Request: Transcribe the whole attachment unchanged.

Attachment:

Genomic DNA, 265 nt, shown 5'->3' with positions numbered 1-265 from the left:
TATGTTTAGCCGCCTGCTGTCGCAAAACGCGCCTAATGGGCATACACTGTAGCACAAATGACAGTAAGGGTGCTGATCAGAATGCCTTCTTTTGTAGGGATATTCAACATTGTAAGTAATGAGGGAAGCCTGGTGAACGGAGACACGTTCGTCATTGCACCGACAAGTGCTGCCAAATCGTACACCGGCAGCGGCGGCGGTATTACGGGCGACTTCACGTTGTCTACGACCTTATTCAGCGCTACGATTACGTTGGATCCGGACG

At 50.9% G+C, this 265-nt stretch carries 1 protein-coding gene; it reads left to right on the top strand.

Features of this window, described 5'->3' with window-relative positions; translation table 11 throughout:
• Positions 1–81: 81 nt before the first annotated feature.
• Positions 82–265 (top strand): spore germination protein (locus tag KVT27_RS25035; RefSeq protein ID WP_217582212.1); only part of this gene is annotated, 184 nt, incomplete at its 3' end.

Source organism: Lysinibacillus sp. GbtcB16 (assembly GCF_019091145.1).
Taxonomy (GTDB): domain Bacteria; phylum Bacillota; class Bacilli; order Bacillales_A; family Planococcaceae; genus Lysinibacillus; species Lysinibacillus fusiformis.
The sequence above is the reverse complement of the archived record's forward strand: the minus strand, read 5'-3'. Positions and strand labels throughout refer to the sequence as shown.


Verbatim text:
Genomic DNA, 265 nt, shown 5'->3' with positions numbered 1-265 from the left:
TATGTTTAGCCGCCTGCTGTCGCAAAACGCGCCTAATGGGCATACACTGTAGCACAAATGACAGTAAGGGTGCTGATCAGAATGCCTTCTTTTGTAGGGATATTCAACATTGTAAGTAATGAGGGAAGCCTGGTGAACGGAGACACGTTCGTCATTGCACCGACAAGTGCTGCCAAATCGTACACCGGCAGCGGCGGCGGTATTACGGGCGACTTCACGTTGTCTACGACCTTATTCAGCGCTACGATTACGTTGGATCCGGACG

At 50.9% G+C, this 265-nt stretch carries 1 protein-coding gene; it reads left to right on the top strand.

Features of this window, described 5'->3' with window-relative positions; translation table 11 throughout:
• Positions 1–81: 81 nt before the first annotated feature.
• Positions 82–265 (top strand): spore germination protein (locus tag KVT27_RS25035; RefSeq protein ID WP_217582212.1); only part of this gene is annotated, 184 nt, incomplete at its 3' end.

Source organism: Lysinibacillus sp. GbtcB16 (assembly GCF_019091145.1).
Taxonomy (GTDB): domain Bacteria; phylum Bacillota; class Bacilli; order Bacillales_A; family Planococcaceae; genus Lysinibacillus; species Lysinibacillus fusiformis.
The sequence above is the reverse complement of the archived record's forward strand: the minus strand, read 5'-3'. Positions and strand labels throughout refer to the sequence as shown.